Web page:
Robin Cook, the shadow foreign secretary, has told Jewish organisations which have been promoting the idea that it would have Labour's support.
Greville Janner, the Labour MP and chairman of the Holocaust Educational Trust (HET), first proposed a conference during a visit to Switzerland in February to bring together information from all countries that dealt with Nazi assets.
Although Switzerland has borne the brunt of criticism, Spain, Portugal, Sweden and Argentina are among those who had dealings with the Nazi regime. Several are carrying out investigations similar to those of the Swiss into what happened to the gold and the other valuables.
Malcolm Rifkind, the Foreign Secretary, has told the HET that he is considering whether to back the conference, which has the support of the Swiss.
But Robin Cook pledged yesterday that a Labour government would "show leadership" by convening the meeting.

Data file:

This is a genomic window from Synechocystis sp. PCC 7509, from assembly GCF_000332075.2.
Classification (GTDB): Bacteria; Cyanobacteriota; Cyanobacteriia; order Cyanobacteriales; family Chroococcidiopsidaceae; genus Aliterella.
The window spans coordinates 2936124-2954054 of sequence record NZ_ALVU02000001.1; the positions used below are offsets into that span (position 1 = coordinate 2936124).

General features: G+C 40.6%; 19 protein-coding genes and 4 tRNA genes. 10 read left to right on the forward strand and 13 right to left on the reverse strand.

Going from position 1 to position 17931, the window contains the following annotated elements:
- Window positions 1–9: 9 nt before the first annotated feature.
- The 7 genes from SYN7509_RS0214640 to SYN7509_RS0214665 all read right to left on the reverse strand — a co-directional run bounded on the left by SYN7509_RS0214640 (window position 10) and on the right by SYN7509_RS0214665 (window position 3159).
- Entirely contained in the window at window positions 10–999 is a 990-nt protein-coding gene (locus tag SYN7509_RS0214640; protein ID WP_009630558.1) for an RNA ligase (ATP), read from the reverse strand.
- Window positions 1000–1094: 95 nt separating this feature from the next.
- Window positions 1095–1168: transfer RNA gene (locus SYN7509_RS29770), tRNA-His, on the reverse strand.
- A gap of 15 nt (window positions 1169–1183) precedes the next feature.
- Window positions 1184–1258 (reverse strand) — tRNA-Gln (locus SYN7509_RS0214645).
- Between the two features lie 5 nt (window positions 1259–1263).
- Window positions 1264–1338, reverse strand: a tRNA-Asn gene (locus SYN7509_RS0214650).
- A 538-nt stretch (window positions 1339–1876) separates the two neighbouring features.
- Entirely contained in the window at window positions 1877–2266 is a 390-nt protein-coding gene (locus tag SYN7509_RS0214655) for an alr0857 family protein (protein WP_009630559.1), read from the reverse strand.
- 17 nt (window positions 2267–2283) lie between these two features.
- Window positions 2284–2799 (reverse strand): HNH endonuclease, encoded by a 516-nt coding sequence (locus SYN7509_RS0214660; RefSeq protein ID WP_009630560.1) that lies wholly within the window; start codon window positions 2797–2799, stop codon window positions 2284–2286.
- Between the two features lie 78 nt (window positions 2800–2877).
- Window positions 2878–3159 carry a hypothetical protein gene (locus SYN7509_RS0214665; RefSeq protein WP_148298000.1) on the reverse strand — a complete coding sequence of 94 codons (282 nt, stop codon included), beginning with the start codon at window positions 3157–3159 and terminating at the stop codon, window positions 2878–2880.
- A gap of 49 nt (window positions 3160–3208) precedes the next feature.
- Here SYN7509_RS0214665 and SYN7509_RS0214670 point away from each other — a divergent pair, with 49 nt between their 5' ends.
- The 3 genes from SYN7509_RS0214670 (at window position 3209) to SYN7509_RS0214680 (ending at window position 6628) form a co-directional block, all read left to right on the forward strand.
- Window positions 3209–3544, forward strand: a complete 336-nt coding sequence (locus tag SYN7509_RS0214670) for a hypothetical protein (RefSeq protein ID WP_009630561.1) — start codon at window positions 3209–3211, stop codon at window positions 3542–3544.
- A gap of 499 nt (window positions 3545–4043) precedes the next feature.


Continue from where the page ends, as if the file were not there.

"Britain cannot solve the issue alone, but Britain can give a lead to get agreement among the countries involved. It is not good enough for the government to say it will fall in line if someone else takes a lead."
Some of the gold at issue is at present sitting in vaults in the Bank of England. It was gathered at the end of the Second World War and held by the Tripartite Gold Commission, of Britain, America and France, to be returned to countries whose national reserves were plundered by the Nazis.
But documents recently unearthed by the HET have reinforced the belief that some of the gold came originally from Holocaust victims.
Instead of going to countries, Jewish leaders believe it should be returned to the survivors or their families.
Mr Cook said: "For 50 years, Britain has sat on a small mountain of gold looted by the Nazis from Jewish communities across Europe. We really must not let this issue remain unresolved into another century."
Mr Janner said he was delighted by Mr Cook's announcement. "I hope that a conference on Nazi gold is held in Britain regardless of which party wins the election," he said.